"It won't necessarily increase the overall volume of people or the quality of the people applying, but it will help Google remain very relevant as a young person's elite place to work," Ma said.
Google already gets lots of interest from college students searching for a summer job that hands them real responsibility and does not involve such mind-numbing activities as fetching coffee or making photocopies, said Kyle Ewing, Google's talent and outreach program manager.
One of those interns was Raymond Braun, 23, who ran a gantlet of job interviews to land a spot as a summer intern in 2010 and again in 2011 while attending Stanford University.
"It honestly felt like I was going to Disney World," said Braun, who now works full time at Google.
Braun said he was paired with a mentor who checked in with him regularly. He helped organize Gayglers — gay lesbian, bisexual and transgender employees — for Gay Pride Week. And, with his fellow interns, Braun was treated to an evening cruise around San Francisco Bay aboard a four-story ferry with a dance floor, dining area and karaoke deck.
The most rewarding part of his internship, Braun said, was working on "Life in a Day," a crowdsourced documentary that stitched together moments from their lives on a single day in 2010 that people uploaded to YouTube. The film debuted at the Sundance Film Festival and streamed live on YouTube.
He and others at Google say being a Google intern isn't quite the way it appears on the big screen.
Vaughn and Wilson definitely pass the "layover test" for new hires as in who would you like to be stuck with in an airport. But it's a far-fetched idea that the two goofy washouts would land internships at Google in real life.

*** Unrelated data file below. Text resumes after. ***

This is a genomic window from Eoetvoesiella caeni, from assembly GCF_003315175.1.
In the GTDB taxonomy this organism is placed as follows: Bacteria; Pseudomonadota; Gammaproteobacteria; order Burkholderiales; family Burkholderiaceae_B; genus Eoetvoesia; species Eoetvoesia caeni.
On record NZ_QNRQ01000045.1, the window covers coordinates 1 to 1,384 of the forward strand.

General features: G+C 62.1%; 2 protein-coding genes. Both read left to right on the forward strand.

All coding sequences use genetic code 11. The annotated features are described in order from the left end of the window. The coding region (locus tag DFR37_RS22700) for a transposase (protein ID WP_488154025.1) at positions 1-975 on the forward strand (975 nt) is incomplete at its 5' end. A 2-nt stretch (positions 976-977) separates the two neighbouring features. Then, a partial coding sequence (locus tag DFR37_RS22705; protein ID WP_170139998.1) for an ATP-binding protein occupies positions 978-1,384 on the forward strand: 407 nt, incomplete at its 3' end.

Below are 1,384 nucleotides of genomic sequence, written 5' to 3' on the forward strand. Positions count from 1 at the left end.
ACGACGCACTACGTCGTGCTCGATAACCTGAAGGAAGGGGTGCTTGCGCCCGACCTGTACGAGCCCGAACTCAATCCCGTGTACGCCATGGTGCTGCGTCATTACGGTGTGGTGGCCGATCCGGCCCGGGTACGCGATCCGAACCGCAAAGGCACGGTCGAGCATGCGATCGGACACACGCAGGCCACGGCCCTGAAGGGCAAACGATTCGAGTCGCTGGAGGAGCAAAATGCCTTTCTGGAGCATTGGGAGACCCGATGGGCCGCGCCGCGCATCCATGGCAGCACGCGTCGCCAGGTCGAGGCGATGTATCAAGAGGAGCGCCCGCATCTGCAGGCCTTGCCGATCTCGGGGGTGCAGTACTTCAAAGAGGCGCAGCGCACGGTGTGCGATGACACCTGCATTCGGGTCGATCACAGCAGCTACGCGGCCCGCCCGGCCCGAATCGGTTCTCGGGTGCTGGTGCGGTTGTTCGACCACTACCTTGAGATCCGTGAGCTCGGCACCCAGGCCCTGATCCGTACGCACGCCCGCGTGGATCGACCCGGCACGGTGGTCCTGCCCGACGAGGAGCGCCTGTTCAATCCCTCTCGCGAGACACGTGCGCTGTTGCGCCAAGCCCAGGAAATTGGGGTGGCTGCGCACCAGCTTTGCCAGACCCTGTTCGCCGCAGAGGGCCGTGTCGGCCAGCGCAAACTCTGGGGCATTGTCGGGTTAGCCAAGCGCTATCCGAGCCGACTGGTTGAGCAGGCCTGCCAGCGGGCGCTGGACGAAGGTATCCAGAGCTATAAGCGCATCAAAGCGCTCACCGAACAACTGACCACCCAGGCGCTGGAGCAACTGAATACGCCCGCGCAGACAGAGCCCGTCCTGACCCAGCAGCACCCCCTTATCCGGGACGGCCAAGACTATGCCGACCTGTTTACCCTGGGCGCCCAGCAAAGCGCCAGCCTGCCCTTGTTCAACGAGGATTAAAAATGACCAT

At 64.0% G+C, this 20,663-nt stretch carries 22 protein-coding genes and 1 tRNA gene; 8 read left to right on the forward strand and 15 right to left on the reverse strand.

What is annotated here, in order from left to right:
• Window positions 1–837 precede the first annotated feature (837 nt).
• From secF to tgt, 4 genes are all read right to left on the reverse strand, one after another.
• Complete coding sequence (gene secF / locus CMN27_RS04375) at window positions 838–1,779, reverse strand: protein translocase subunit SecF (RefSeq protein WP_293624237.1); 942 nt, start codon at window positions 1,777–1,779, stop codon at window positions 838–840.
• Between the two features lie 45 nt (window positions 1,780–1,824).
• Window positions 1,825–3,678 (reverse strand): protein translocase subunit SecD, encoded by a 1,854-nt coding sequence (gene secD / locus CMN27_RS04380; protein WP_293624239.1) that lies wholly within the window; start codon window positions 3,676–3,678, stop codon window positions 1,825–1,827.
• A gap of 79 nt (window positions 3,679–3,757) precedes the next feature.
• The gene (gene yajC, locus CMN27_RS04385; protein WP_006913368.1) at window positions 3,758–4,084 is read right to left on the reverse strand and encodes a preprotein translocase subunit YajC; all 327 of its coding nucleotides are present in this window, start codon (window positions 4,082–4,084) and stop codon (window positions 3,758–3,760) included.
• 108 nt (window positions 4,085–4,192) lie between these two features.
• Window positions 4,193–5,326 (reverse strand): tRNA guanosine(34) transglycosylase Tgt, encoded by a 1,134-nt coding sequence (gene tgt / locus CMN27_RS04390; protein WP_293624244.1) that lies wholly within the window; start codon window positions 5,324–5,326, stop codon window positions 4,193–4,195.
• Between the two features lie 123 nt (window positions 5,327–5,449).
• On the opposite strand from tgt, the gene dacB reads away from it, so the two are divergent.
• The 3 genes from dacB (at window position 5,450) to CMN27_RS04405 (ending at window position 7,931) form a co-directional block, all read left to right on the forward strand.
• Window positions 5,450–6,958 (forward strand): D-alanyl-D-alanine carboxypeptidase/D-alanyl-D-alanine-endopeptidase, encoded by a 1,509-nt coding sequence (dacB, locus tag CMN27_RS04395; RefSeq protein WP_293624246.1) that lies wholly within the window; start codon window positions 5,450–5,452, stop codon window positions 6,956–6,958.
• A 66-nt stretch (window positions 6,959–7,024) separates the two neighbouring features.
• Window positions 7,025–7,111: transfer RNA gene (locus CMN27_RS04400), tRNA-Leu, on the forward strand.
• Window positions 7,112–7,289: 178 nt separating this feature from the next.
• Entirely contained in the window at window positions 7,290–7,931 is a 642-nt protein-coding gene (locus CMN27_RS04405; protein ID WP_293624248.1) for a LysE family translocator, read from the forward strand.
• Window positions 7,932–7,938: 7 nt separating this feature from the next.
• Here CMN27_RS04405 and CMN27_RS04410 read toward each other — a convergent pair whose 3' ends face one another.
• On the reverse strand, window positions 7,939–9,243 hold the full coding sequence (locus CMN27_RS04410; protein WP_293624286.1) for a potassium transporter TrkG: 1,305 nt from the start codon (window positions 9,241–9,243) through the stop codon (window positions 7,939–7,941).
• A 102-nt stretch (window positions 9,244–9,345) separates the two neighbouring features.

In the movie, Vaughn and Wilson enroll in the University of Phoenix (they dub it "the Harvard of the West") to qualify for internships at Google. In order to get an internship at Google, students have to be enrolled in a full-time degree program (or in a graduate program).
Vaughn and Wilson get an offer from Google after taking part in a Google Hangout video chat at a local library. In real life, interns go through at least two 45-minute interviews, and engineering interns are asked to code or solve a technical problem.
Unlike in the movie, interns are not placed on teams and pitted against each other to compete for a small number of full-time jobs. There are no quotas for the number of summer interns Google hires, Ewing said.
And the people who run the internship program are not mean-spirited like Roger Chetty, played by Aasif Mandvi, Braun said. Mandvi's character reveals himself to be likable at the end of the film, something that was not in the original script. Filmmakers say they did not make the change to appease Google.
By and large, the movie shows Google as a fun — and meaningful — place to work, Kang said.
She was won over by a scene in which a tireless Google employee, played by Rose Byrne, underscores the corporate philosophy of "Googleyness," a combination of intellectual curiosity and a passion to change the world that the company says motivates its staffers. "I actually believe," Byrne tells Wilson, "that what we do here helps make people's lives a little bit better."
"It's true. What Google does is very beneficial," said Kang who uses Chrome as her Web browser, Gmail for email, YouTube to watch music videos and Google Docs to share college lecture notes with friends. "I can't imagine living without it, even more than Facebook."
"Watching the movie gave me a sense of hope that I can find a job after graduation," she said. "And it just made the workplace seem really amazing."